Fraud or negligence
A wrongful foreclosure occurs when a bank or other lender improperly foreclose on a property and thereby causes the owner to suffer damages. Lenders often foreclose wrongfully because of bank negligence and resulting errors. An example would be when a bank mistakenly reports that payments are late or that a mortgage is in default. When one lender sells a mortgage to another, records may be misplaced or lost, and some or all payments may not be credited. In such cases, the bank is at fault and foreclosure on the home is unlawful.
Lenders may also be held liable for wrongful foreclosure because of fraudulent practices, fraudulent actions and certain predatory tactics. For example, a lender may trick the homeowner into default by promising a loan modification only after late payments are made.
Breach of Contract
Homeowners may sue a lender for breach of contract if the lender has provided a loan modification and then unilaterally tries to change it. This occurs with regularity as interest rates get higher, property values increase and lenders decide to renege on the modification they gave you a year ago. If you have a modification agreement and the lender suddenly switches the terms unilaterally, this is a breach of contract and you have the right to sue.
You may also sue for if the lender has taken trial payments from you and then denied you a modification with no good reason. This cause of action is called promissory estoppel and it can be asserted if you have made these trial payments based on the promise of a modification. Promissory estoppel is similar to a breach of contract but does not require a written contract.
Lack of Standing to Foreclose
Lack of standing to foreclose may occur if there is a void assignment of your loan at any time in your loan’s history. If your loan was a sub-prime loan originated between 2004 and 2009, there is a good chance that it was sold to a real estate investment trust (REIT) and the assignment may have been illegal and void. One of the ways we assert wrongful foreclosure is through the use of a loan audit, along with a review of the documents recorded by your lender with the local county recorder. The part of the loan audit that tracks your loan’s purchase into a REIT is called a securitized audit or a Bloomberg audit.
You can best fight a wrongful foreclosure by catching the bank’s mistake early and notifying the bank of all errors. When the bank is given notice that its information is incorrect, it should not proceed with a foreclosure. One way our attorneys assist clients in stopping foreclosures is through audits. In a regular audit, we conduct an investigation of all recorded documents relating to the loan with the goal of finding evidence of fraud by the lender. A securitized audit also called a Bloomberg audit, tracks your loan when it is sold to a REIT and becomes part of a pool of loans bought and sold like stocks. A securitized audit includes a title search, review of documents for fraud, the name of the REIT that bought the loan and other relevant information.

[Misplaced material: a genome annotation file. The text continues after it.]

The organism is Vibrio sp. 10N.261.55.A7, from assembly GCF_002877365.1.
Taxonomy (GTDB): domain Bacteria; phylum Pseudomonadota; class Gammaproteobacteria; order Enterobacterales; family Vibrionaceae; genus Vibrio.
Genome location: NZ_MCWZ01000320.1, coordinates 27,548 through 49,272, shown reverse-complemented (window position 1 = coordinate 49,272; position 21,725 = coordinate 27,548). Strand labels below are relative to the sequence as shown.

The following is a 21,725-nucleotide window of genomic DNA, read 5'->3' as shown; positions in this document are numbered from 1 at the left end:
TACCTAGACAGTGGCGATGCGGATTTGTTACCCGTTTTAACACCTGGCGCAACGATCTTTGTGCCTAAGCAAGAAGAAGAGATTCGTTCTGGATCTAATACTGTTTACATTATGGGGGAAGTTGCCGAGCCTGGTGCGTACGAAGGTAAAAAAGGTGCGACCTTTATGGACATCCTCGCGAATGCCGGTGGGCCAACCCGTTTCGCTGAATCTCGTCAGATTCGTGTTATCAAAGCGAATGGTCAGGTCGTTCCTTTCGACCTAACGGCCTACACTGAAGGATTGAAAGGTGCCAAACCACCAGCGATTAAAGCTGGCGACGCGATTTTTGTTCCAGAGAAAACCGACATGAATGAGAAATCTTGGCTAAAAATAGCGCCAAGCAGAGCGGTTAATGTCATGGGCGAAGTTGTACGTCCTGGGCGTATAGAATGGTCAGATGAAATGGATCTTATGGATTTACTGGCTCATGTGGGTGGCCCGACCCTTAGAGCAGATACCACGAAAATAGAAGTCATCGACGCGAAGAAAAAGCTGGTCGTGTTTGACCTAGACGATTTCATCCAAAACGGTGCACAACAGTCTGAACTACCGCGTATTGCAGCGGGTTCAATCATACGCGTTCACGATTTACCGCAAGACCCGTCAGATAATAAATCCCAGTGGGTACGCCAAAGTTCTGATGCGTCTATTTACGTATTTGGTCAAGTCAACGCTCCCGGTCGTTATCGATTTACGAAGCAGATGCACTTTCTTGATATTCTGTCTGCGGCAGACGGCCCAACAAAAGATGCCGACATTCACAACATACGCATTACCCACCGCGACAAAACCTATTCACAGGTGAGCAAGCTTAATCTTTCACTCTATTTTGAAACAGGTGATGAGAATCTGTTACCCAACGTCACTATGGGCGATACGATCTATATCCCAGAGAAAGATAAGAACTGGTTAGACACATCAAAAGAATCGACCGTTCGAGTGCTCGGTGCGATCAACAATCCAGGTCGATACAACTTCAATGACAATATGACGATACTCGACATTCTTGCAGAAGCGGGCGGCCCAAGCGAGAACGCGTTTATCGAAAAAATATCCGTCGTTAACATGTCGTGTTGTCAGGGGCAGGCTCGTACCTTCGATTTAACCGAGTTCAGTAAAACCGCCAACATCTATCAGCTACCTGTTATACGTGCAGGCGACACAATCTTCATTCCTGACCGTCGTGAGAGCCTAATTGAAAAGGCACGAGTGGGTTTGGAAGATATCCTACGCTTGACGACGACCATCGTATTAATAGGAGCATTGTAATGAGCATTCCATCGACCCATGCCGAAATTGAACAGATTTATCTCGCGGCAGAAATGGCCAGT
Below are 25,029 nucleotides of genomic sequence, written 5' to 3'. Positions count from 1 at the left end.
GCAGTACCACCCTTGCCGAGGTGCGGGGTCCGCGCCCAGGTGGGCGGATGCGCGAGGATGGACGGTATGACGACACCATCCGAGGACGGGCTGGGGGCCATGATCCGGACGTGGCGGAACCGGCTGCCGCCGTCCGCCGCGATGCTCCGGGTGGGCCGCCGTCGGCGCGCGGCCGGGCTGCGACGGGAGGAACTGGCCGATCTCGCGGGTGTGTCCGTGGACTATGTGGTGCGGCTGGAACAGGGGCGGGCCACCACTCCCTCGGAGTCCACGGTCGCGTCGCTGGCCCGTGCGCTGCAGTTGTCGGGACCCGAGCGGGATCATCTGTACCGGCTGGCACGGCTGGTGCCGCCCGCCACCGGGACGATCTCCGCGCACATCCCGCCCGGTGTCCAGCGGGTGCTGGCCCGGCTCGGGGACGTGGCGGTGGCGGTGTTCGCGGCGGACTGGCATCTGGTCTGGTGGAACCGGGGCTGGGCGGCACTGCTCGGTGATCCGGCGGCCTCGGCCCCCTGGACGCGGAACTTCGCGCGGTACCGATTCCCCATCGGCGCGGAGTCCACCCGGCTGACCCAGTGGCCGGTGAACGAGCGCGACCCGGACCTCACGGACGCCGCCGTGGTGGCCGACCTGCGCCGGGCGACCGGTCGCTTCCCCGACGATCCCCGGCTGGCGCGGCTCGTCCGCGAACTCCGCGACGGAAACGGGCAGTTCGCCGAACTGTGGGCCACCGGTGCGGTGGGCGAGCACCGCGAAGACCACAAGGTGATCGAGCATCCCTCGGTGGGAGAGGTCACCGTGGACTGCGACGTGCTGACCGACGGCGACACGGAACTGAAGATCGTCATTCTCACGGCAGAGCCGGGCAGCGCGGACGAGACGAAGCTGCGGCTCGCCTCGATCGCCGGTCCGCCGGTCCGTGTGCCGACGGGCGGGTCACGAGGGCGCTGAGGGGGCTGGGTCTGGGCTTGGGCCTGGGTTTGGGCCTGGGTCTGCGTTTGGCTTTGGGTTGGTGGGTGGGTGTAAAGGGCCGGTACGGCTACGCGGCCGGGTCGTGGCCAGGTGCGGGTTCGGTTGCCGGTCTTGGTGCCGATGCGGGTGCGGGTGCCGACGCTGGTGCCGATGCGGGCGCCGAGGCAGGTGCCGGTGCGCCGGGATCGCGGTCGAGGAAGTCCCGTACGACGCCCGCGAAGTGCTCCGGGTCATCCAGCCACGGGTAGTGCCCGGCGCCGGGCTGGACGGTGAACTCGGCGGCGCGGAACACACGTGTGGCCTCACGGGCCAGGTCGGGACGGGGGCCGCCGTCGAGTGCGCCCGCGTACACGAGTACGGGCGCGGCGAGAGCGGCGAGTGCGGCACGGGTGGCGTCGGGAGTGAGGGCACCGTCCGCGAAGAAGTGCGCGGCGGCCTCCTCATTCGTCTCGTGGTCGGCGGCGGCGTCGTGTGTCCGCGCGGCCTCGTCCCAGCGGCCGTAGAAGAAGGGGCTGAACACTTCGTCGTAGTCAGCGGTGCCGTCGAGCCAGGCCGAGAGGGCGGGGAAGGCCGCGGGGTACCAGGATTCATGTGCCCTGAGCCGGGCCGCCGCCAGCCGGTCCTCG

Breaks in the chain of title may be discovered during the Bloomberg audit and provide evidence in a client’s case. These are tools that are best used effectively in the hands of an experienced attorney because there are always multiple issues to consider. In a non-judicial state such as California, the fact that the deed of trust has become separated from the promissory note is not sufficient grounds to stop a foreclosure, but it is a piece of the puzzle. Many additional facts may contribute to your case, such as showing that the lender no longer has possession of the note or the deed of trust or that the original note cannot be found, or showing that there are mistakes in the recorded documents that reveal fraud.
If you are post-foreclosure and have already lost possession, an eviction defense attorney at Advocate Legal can sue your lender while also working to keep you in your home as long as possible.
Contact Attorneys Dedicated to Fighting for the Rights of Homeowners
Lenders and servicers are not on your side and will do almost anything to avoid modifying your loan and to trick you into foreclosure. You need an advocate who will be on your side and who knows the tricks the lenders play. At Advocate Legal, our attorneys devote their time and resources to protecting the rights of homeowners facing wrongful foreclosure. To learn how we can help you, contact our firm online to schedule an appointment.